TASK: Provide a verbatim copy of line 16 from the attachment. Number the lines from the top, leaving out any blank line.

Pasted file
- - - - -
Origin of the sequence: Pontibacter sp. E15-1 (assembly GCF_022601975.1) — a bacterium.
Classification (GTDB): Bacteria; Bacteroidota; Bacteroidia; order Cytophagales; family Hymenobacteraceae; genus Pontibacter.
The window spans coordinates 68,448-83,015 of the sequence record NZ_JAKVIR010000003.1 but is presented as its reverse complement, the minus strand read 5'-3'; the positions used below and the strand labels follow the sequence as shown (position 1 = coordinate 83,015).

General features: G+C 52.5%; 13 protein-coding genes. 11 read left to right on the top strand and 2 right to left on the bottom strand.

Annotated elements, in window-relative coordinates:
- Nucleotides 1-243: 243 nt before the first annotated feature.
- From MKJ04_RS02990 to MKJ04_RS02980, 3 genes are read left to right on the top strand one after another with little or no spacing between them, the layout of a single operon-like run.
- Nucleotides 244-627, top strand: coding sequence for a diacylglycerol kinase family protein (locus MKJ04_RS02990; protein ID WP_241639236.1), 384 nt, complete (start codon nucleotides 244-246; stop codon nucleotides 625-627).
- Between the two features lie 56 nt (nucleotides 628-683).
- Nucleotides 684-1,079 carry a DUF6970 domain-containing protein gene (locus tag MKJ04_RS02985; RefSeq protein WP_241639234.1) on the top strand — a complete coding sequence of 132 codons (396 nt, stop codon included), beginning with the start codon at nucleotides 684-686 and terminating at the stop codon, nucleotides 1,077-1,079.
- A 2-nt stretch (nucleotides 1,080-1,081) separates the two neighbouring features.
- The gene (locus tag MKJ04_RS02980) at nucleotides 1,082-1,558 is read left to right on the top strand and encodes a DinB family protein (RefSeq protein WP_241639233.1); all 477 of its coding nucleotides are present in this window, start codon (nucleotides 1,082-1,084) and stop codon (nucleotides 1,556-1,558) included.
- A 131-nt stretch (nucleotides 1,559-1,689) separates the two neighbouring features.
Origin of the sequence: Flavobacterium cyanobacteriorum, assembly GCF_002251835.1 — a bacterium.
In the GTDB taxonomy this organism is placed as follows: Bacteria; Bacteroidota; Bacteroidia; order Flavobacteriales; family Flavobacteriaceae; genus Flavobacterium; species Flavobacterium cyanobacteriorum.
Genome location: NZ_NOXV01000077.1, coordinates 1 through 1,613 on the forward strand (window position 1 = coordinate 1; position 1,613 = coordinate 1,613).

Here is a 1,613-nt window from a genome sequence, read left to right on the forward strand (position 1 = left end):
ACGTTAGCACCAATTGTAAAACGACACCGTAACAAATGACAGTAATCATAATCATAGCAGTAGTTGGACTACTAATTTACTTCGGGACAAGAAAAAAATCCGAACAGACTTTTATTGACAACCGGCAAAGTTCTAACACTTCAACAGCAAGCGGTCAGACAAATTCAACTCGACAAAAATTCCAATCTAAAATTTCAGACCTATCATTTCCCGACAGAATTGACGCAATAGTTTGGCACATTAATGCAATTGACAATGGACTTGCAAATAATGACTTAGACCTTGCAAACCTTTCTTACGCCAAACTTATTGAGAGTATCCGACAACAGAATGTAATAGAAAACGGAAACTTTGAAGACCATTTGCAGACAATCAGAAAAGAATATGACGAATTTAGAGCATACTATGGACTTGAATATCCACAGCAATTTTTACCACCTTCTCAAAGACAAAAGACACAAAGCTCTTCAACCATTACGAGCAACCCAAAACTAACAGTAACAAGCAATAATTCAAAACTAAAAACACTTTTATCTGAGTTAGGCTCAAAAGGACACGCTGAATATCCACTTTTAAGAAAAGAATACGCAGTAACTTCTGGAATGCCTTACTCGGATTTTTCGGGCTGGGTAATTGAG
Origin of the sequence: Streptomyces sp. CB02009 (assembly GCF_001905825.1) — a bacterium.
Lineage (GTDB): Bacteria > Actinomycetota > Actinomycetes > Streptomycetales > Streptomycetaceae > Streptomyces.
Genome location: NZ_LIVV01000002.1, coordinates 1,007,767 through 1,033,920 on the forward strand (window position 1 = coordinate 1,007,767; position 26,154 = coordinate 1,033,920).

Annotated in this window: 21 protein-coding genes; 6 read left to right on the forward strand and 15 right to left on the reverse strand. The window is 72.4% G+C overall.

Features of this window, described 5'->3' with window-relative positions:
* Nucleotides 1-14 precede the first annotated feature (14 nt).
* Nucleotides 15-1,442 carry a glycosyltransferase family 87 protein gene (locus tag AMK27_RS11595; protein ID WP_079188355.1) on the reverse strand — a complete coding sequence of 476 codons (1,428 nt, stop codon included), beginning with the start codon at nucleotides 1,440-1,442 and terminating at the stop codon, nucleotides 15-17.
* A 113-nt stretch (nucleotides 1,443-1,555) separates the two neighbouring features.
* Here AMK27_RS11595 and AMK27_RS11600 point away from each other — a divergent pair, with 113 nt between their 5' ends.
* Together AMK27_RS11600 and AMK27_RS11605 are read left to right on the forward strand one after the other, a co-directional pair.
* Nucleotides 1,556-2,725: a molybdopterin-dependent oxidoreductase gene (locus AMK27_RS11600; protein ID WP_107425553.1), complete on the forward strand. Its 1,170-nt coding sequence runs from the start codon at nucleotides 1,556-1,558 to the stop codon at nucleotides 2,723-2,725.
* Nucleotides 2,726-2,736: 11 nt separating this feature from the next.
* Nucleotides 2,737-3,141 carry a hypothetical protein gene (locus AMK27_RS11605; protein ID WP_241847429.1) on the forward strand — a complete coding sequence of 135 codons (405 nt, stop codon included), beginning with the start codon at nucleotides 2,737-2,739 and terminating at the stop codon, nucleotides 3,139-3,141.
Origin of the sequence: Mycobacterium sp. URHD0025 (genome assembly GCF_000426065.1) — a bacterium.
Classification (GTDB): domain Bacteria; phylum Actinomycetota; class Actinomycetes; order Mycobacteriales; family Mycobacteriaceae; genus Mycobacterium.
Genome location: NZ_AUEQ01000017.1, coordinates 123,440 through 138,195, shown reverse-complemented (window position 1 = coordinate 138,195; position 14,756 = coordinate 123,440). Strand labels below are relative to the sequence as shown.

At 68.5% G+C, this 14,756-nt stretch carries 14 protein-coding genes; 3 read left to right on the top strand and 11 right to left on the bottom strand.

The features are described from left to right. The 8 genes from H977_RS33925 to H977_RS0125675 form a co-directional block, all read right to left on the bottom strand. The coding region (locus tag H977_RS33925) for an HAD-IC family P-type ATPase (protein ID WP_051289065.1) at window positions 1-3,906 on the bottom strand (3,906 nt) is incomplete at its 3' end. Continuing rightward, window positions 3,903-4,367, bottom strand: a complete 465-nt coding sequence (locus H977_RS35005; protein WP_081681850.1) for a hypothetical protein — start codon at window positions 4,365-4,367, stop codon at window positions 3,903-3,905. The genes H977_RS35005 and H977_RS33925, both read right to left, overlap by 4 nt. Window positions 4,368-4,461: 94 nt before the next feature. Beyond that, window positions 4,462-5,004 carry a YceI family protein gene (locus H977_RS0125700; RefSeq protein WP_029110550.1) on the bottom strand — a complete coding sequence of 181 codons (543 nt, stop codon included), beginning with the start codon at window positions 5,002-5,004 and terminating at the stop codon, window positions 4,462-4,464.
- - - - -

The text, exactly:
Genome location: NZ_NOXV01000077.1, coordinates 1 through 1,613 on the forward strand (window position 1 = coordinate 1; position 1,613 = coordinate 1,613).